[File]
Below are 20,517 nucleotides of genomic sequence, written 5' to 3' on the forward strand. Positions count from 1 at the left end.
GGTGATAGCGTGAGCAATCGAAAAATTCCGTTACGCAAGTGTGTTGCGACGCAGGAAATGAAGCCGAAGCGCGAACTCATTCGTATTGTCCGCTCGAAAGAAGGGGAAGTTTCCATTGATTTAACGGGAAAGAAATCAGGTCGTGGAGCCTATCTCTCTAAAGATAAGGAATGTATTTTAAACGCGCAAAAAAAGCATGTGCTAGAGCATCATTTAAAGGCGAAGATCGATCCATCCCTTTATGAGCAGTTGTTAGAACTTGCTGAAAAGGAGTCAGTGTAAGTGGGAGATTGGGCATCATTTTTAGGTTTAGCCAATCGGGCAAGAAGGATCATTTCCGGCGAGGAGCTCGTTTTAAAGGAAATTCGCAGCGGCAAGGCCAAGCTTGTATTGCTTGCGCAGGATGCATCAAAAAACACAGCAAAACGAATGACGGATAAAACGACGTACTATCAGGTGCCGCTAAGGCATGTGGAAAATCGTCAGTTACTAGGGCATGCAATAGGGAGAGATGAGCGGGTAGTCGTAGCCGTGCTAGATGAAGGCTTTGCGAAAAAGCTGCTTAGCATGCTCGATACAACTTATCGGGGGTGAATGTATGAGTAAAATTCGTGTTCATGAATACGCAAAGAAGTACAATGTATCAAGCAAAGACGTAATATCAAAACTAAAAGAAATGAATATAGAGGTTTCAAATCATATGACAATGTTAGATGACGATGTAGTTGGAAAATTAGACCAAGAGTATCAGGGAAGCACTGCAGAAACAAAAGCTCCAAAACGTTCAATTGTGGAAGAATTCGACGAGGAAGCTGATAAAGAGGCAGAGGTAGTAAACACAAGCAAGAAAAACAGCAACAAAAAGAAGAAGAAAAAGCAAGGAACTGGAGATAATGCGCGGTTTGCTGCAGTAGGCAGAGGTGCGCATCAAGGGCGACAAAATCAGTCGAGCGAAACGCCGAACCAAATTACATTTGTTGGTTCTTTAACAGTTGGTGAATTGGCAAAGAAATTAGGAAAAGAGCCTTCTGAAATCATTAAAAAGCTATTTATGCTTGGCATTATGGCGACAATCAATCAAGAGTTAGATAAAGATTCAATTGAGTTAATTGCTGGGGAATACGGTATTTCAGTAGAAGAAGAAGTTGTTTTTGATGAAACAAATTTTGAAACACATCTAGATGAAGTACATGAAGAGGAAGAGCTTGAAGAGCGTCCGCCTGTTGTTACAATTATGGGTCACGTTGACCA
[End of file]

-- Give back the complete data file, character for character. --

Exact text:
Below are 20,517 nucleotides of genomic sequence, written 5' to 3' on the forward strand. Positions count from 1 at the left end.
GGTGATAGCGTGAGCAATCGAAAAATTCCGTTACGCAAGTGTGTTGCGACGCAGGAAATGAAGCCGAAGCGCGAACTCATTCGTATTGTCCGCTCGAAAGAAGGGGAAGTTTCCATTGATTTAACGGGAAAGAAATCAGGTCGTGGAGCCTATCTCTCTAAAGATAAGGAATGTATTTTAAACGCGCAAAAAAAGCATGTGCTAGAGCATCATTTAAAGGCGAAGATCGATCCATCCCTTTATGAGCAGTTGTTAGAACTTGCTGAAAAGGAGTCAGTGTAAGTGGGAGATTGGGCATCATTTTTAGGTTTAGCCAATCGGGCAAGAAGGATCATTTCCGGCGAGGAGCTCGTTTTAAAGGAAATTCGCAGCGGCAAGGCCAAGCTTGTATTGCTTGCGCAGGATGCATCAAAAAACACAGCAAAACGAATGACGGATAAAACGACGTACTATCAGGTGCCGCTAAGGCATGTGGAAAATCGTCAGTTACTAGGGCATGCAATAGGGAGAGATGAGCGGGTAGTCGTAGCCGTGCTAGATGAAGGCTTTGCGAAAAAGCTGCTTAGCATGCTCGATACAACTTATCGGGGGTGAATGTATGAGTAAAATTCGTGTTCATGAATACGCAAAGAAGTACAATGTATCAAGCAAAGACGTAATATCAAAACTAAAAGAAATGAATATAGAGGTTTCAAATCATATGACAATGTTAGATGACGATGTAGTTGGAAAATTAGACCAAGAGTATCAGGGAAGCACTGCAGAAACAAAAGCTCCAAAACGTTCAATTGTGGAAGAATTCGACGAGGAAGCTGATAAAGAGGCAGAGGTAGTAAACACAAGCAAGAAAAACAGCAACAAAAAGAAGAAGAAAAAGCAAGGAACTGGAGATAATGCGCGGTTTGCTGCAGTAGGCAGAGGTGCGCATCAAGGGCGACAAAATCAGTCGAGCGAAACGCCGAACCAAATTACATTTGTTGGTTCTTTAACAGTTGGTGAATTGGCAAAGAAATTAGGAAAAGAGCCTTCTGAAATCATTAAAAAGCTATTTATGCTTGGCATTATGGCGACAATCAATCAAGAGTTAGATAAAGATTCAATTGAGTTAATTGCTGGGGAATACGGTATTTCAGTAGAAGAAGAAGTTGTTTTTGATGAAACAAATTTTGAAACACATCTAGATGAAGTACATGAAGAGGAAGAGCTTGAAGAGCGTCCGCCTGTTGTTACAATTATGGGTCACGTTGACCA